Death sentence for 6 Kenya killer cops

December 19, 2012 10:33 am


Justice Fred Ochieng passed the judgment on Wednesday after rejecting their mitigation/FILE
NAIROBI, Kenya, Dec 19 – Six Administration Police officers (APs) convicted of killing seven taxi operators in Kawangware two years ago have been sentenced to death.

Justice Fred Ochieng passed the judgment on Wednesday after rejecting their mitigation.

The judge said the six APs acted recklessly and irresponsibly when they killed the operators on the night of March 11, 2010 on Naivasha road in Kawangware.

After evaluating the evidence of 28 prosecution witnesses, Justice Ochieng found that the accused were at the scene of crime and fired the bullets that killed the taxi operators.

The judge rejected the defence by accused that they were justified to open fire because the taxi men were in a group of thugs who were attempting to rob Kawangware residents.

According to the judge, the story was calculated to justify reckless use of guns because the taxi men were not armed and none said they attempted to shoot or attack them.

Appreciating the role of the police in trying to maintain law and order, the judge observed they are not supposed to take lives but protect them.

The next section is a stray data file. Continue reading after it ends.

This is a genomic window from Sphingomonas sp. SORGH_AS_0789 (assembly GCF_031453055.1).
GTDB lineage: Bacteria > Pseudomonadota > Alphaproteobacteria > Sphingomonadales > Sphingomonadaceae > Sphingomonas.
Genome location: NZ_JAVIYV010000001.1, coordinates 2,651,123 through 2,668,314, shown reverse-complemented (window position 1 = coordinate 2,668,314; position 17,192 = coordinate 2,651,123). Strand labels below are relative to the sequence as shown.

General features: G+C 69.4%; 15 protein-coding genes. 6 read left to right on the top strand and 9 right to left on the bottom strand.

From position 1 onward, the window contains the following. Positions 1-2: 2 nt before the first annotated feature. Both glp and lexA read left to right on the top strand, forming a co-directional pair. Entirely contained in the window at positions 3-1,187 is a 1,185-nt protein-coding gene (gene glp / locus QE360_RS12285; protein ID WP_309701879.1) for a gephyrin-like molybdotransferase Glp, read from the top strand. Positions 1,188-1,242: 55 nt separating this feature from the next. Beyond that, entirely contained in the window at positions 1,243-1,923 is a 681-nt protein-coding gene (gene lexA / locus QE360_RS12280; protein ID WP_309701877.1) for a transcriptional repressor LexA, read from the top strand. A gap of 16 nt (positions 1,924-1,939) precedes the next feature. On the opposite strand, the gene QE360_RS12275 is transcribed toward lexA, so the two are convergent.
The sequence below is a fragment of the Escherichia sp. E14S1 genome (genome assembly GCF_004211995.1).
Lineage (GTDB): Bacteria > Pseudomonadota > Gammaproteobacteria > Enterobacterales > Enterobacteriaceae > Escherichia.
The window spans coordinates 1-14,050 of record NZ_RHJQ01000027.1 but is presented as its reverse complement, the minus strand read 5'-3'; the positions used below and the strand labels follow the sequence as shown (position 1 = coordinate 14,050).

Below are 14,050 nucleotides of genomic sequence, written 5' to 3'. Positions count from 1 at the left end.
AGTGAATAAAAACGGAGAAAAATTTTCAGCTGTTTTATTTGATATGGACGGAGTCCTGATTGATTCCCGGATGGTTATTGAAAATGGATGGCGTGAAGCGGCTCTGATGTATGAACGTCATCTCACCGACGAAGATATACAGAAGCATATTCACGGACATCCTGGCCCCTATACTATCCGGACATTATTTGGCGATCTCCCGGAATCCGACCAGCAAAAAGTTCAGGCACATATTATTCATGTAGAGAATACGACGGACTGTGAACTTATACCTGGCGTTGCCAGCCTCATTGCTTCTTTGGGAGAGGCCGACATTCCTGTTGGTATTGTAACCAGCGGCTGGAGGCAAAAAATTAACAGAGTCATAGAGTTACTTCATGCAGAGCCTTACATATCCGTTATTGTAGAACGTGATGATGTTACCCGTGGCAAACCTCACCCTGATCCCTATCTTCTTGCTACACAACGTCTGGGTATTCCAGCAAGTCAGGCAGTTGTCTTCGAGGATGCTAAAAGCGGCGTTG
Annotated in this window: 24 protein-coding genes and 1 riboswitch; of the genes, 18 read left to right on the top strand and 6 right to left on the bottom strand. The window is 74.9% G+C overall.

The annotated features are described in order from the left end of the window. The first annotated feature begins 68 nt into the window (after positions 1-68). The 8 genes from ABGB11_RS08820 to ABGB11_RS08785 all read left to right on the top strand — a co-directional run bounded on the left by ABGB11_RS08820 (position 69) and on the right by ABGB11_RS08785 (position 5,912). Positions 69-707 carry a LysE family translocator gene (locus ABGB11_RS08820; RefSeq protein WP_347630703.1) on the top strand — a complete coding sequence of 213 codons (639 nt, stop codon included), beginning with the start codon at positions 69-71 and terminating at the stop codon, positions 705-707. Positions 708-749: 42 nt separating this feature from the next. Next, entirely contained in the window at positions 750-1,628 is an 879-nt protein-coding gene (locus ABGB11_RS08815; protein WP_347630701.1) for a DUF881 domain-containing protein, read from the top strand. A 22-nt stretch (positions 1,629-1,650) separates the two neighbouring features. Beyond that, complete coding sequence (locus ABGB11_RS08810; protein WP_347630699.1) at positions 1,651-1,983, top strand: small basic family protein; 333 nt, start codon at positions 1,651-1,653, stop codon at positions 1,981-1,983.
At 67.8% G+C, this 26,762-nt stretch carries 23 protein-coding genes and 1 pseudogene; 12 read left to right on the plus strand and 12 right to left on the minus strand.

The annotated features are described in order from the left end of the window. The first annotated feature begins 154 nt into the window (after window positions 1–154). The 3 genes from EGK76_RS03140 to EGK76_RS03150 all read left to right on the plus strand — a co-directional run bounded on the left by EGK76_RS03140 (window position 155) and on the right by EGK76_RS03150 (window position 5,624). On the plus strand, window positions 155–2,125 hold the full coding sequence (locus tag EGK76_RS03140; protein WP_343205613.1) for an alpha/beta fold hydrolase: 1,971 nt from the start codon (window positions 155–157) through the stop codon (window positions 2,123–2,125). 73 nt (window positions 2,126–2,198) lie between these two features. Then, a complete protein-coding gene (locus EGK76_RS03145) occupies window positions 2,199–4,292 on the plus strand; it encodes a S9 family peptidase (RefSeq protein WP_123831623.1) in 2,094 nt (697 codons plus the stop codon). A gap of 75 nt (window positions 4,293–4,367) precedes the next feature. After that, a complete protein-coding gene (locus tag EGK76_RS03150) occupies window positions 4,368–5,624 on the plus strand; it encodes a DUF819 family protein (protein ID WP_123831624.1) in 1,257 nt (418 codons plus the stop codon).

For that reason, the judge said they cannot escape criminal responsibility unless their actions are justified.

“It was not shown by the accused persons that the only practicable thing was to shoot the deceased persons. The degree of force used was not justified, it was excessive and unjustified, ” he ruled.

The APs had denied seven counts of murdering Harry Thuku, Joseph Mwangi, James Mwangi, George Thairu, William Njau, Joseph Chege and Thiong’o Njoroge.

The taxi operators were shot dead by Ahmed Omar, Ahmed Shaffi, Michael Lewa, Moses Lochich, Nelson Kipchirchir, Erick Melchizedek and Alex Mutisya.

The prosecution, Justice Ochieng held, was able to prove that the accused persons fired at the direction of the deceased persons.

A total of 61 bullets, were fired by the police officers although the prosecution was not able to identify from which guns the fatal bullets were fired.

In their defence, the convicts had argued that they returned fire in self defence and urged the court to deem them as people who were in real danger.

They had also insisted that they did not shoot the deceased persons intentionally as they had no malice aforethought.


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